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Aero Question..........

 
Old 02-08-2010, 08:35 PM
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Originally Posted by 333pg333 View Post
As a side note, it's interesting to see a lot of the F1 cars go with a narrower rear wing. Sure they're not dealing with a caged cockpit but just an observation.

So higher and deeper to get cleaner air?
Nah, the rules cut them down to try and reduce the turbulence so that cars can follow them more closely.
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Old 02-08-2010, 08:48 PM
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Originally Posted by bobt993 View Post
Jack, I saw how much work you put into your car in an older post. What was your final direction on the wing? If I recall correctly you even attached some tails to your wing to look at the flow.
Yes, I did a lot of research and then a lot of testing. I set up cameras to photograph wool tufts on different parts of the car and with my wing at different angles. I put tufts on wires to see the direction of the airflow relative to the ground as it hits the rear wing. I used front and rear ride height sensors to measure the effects of different aero components in repeated back and forth testing on a lonely stretch of desert highway. I used the same sensors at my local track to validate some of what I found. Most of this wouldn't have happened if a very generous aerodynamicist hadn't contacted me and guided me along through my testing. I had basically no budget for any of it (I made my own wing out of aluminum roof flashing, and my ride height sensors came off of a junked 95 Lincoln air ride system), but I learned a lot and helped my lap times at the aero-friendly Willow Springs raceway with a 4.5 pound wing I made out of aluminum and glue.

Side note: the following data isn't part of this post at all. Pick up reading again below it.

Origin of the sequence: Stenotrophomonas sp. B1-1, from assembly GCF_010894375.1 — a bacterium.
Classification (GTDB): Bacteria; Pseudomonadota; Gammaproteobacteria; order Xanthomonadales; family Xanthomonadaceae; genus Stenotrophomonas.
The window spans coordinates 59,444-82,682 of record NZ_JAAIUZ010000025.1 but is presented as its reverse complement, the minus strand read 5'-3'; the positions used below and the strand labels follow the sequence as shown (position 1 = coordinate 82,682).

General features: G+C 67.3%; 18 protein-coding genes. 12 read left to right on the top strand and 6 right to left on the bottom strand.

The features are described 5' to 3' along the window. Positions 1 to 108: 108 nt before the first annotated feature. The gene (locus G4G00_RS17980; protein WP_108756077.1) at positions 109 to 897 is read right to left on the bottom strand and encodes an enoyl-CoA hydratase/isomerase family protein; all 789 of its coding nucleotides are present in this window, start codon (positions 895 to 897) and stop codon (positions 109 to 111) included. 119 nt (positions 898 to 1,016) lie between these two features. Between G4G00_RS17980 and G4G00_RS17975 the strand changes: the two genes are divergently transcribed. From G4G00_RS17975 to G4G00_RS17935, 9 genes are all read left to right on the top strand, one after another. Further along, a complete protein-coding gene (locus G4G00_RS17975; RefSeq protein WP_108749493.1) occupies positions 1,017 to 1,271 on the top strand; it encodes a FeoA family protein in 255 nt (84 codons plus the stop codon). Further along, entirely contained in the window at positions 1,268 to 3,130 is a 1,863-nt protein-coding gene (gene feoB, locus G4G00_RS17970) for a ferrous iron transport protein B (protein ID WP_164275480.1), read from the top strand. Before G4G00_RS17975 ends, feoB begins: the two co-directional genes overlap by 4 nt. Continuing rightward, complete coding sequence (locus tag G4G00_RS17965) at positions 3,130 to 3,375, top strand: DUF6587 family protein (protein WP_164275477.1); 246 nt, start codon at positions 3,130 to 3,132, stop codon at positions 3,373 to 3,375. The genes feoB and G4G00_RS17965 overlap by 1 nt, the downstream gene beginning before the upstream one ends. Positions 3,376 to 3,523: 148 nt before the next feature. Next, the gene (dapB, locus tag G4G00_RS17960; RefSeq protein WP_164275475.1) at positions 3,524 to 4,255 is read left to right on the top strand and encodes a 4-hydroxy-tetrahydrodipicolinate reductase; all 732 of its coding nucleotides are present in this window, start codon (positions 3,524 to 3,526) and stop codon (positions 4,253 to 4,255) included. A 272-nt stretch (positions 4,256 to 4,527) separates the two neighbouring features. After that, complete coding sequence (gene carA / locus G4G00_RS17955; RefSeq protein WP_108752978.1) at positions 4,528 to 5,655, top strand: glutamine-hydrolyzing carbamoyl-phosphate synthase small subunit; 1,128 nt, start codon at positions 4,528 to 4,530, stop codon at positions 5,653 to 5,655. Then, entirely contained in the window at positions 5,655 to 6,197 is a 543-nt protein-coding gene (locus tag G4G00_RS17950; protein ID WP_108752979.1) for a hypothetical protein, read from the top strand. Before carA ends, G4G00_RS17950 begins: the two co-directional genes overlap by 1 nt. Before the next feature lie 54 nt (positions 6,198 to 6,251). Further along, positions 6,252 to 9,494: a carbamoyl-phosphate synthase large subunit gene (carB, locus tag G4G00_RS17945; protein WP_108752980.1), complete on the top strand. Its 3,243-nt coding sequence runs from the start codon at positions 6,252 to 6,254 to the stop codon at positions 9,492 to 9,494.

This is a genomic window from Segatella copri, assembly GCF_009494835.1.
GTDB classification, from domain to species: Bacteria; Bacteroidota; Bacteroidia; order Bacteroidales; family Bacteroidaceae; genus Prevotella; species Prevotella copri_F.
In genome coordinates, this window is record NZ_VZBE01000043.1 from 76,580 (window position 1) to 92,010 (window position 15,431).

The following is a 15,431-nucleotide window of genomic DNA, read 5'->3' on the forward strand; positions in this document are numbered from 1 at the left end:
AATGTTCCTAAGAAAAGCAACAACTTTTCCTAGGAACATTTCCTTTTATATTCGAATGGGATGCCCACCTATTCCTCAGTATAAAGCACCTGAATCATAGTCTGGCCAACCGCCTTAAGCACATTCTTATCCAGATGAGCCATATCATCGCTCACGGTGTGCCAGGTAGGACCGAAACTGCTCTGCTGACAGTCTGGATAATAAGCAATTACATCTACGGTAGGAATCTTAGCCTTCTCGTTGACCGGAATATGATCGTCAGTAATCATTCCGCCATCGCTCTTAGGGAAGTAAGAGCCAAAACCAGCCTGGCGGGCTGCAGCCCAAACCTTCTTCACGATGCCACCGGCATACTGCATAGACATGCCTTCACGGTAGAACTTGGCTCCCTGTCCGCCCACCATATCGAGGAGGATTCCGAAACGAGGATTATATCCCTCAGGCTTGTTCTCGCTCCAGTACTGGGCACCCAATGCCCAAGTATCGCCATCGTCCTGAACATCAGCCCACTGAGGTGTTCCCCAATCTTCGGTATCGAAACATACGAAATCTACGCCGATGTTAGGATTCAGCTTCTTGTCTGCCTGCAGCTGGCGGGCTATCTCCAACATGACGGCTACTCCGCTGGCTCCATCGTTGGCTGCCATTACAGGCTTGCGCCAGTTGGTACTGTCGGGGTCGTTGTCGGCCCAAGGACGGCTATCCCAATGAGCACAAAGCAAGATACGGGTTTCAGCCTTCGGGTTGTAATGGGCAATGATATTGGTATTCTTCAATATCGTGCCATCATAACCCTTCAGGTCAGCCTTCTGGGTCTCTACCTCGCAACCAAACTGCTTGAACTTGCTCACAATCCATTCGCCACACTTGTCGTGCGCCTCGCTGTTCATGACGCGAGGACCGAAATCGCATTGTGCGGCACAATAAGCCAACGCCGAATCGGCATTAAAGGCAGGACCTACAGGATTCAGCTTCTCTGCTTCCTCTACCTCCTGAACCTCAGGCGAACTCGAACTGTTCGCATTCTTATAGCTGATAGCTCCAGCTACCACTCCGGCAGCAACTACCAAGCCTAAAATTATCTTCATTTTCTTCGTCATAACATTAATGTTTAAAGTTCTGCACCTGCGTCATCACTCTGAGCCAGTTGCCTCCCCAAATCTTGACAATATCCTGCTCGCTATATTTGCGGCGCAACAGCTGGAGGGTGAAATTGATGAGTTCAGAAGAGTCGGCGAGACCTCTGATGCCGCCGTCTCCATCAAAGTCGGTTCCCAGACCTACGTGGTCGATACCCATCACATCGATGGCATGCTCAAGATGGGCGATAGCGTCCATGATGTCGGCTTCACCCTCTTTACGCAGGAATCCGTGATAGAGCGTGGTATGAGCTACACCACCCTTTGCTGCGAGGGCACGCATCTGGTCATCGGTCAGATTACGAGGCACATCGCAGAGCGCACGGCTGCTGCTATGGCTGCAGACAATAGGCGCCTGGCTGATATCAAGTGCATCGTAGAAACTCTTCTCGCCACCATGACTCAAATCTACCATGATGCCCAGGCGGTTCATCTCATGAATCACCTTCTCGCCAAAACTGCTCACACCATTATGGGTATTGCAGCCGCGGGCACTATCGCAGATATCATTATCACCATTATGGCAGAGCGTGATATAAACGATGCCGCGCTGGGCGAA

My short summary of everything I learned would be this for 911 drivers: run as big a rear wing as you can, legally. Run as big a set of endcaps on it as you dare. Do whatever you can to blunt the front end profile of your car and add a front splitter as low as you can that extends 5" out in front of the car. Do what you can to smooth out the underside of your car. And don't worry about drag.

If most of the turns at your track are 70-mph or less, you're not going to benefit much from aero. It's important to remember that it only slows you down on the straights, and it doesn't do much at all at normal freeway speeds. And if you're already flat on the gas in a given fast corner, then more downforce isn't going to let you get any more acceleration.

Originally Posted by bobt993 View Post
One warning I was given is to avoid not balancing the down force front to rear. eg front splitter needs to be consistent with what wing you install. My car is balanced pretty well suspension wise, but Chris used very high rate springs and it requires fast hands at times.
You're always going to be juggling different adjustments to the front-rear balance of the car. Keep in mind, front aero (like a splitter) acts on both the front and the rear of the car. Keeping air out from under the car (by dropping that splitter down low) acts on both the front and the rear of the car. A rear wing acts only on the rear. And if it's working too well, it will lift your front end with a cantilever effect.

The best way to determine how the front wheels and rear wheels are getting treated by your aero pieces is to run ride height sensors into your data logger and test on a flat stretch of road where you can make opposite direction runs at a set speed. 100 mph works well, if you can find a place where law enforcement won't bother you.

The second best way is to find the fastest guy in your class and copy his setup.

Originally Posted by 333pg333 View Post
As a side note, it's interesting to see a lot of the F1 cars go with a narrower rear wing. Sure they're not dealing with a caged cockpit but just an observation.